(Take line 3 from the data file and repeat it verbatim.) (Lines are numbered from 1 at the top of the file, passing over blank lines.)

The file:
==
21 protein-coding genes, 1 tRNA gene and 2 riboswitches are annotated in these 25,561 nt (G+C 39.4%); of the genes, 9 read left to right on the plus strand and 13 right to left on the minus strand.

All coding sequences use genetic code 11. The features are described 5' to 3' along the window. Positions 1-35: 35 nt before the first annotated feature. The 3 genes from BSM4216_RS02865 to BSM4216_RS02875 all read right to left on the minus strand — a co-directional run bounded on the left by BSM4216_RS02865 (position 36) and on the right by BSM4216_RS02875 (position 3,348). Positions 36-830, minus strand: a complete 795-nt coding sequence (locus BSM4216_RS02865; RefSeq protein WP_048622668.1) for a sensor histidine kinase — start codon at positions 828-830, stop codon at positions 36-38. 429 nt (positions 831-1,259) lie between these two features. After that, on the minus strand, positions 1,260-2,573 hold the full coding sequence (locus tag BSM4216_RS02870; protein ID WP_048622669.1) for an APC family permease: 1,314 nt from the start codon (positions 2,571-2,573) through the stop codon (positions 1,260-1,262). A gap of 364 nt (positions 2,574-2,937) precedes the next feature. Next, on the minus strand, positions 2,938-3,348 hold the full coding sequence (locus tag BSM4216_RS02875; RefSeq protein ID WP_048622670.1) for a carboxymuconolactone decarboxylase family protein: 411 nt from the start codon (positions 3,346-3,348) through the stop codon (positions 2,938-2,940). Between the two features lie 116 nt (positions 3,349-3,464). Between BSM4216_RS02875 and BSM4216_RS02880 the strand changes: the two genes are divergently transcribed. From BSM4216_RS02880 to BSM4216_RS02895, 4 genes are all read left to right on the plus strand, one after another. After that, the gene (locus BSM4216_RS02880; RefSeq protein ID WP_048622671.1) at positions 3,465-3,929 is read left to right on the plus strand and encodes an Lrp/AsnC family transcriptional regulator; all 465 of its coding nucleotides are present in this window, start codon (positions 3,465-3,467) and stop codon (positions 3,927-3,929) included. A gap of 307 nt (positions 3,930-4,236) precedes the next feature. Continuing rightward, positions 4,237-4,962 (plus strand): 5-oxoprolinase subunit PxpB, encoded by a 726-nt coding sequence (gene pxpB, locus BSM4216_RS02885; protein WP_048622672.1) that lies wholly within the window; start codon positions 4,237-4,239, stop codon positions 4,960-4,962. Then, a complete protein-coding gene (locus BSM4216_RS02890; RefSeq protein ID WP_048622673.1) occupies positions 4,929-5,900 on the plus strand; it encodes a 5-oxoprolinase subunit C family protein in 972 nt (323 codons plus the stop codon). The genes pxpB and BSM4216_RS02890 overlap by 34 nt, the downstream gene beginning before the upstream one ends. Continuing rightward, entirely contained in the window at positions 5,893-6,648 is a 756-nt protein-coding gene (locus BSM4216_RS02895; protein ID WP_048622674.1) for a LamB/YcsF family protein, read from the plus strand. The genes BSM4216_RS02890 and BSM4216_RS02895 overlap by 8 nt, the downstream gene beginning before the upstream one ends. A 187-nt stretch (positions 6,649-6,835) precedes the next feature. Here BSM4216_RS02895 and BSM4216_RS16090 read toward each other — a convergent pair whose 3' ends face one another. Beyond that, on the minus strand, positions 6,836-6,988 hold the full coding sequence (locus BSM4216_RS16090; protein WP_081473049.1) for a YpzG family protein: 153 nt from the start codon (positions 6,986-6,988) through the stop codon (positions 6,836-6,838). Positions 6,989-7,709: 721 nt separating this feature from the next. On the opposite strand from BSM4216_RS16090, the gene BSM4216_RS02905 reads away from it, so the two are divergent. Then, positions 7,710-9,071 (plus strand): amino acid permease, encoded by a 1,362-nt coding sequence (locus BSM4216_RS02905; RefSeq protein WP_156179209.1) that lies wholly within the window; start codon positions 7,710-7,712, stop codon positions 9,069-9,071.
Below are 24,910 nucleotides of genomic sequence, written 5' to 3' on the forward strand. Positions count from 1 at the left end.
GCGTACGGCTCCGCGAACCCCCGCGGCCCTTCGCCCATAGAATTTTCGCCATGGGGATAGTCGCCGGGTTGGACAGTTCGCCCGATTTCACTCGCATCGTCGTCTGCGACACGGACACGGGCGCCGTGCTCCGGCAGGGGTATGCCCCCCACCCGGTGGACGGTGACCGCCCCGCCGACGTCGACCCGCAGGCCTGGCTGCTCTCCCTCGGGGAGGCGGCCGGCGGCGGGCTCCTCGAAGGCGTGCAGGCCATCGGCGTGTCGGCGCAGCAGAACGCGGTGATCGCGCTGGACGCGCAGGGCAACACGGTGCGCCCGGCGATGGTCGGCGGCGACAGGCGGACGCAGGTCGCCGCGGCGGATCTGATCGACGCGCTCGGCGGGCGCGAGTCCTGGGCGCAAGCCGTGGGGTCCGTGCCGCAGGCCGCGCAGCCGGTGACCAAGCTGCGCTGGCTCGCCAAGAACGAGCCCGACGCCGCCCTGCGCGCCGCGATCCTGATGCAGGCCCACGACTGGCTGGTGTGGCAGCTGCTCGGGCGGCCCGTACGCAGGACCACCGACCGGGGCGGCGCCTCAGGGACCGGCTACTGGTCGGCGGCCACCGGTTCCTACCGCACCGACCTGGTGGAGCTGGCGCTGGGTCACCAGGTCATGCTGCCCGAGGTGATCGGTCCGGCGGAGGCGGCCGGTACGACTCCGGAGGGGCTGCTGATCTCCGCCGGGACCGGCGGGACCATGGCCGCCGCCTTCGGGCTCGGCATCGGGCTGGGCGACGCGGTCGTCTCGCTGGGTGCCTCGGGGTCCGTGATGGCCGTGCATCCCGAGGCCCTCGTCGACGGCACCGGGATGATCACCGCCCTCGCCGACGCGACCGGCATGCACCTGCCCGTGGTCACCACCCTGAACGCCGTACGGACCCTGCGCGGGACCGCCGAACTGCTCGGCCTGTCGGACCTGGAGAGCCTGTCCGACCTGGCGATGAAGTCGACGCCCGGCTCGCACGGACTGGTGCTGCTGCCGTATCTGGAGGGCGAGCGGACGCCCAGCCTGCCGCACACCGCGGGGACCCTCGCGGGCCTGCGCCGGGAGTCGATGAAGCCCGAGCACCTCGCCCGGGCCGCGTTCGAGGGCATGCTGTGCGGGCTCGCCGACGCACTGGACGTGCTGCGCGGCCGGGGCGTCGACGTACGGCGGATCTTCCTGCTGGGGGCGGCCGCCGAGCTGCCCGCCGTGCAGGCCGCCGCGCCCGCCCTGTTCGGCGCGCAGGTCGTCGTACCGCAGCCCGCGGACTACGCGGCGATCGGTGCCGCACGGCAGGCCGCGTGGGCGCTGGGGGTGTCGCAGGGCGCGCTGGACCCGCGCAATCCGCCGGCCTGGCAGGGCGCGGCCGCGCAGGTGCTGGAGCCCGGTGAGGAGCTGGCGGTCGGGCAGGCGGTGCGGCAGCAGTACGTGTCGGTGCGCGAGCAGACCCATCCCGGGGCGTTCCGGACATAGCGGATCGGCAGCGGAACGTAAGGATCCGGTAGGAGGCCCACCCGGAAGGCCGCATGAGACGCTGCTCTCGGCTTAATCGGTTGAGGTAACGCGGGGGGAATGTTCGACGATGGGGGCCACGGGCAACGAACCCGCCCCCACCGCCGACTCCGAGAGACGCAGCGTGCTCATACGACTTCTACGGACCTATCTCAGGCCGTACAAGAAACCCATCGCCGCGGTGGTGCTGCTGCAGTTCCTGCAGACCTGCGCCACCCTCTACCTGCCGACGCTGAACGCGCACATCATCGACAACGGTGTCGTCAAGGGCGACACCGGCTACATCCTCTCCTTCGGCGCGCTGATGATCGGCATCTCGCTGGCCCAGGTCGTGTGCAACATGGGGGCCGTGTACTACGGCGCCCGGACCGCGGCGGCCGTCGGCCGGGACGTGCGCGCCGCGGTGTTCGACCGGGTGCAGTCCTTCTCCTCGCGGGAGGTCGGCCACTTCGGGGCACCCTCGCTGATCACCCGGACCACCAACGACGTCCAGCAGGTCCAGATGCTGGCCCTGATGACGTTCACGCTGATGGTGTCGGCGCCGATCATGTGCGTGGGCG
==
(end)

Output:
Below are 24,910 nucleotides of genomic sequence, written 5' to 3' on the forward strand. Positions count from 1 at the left end.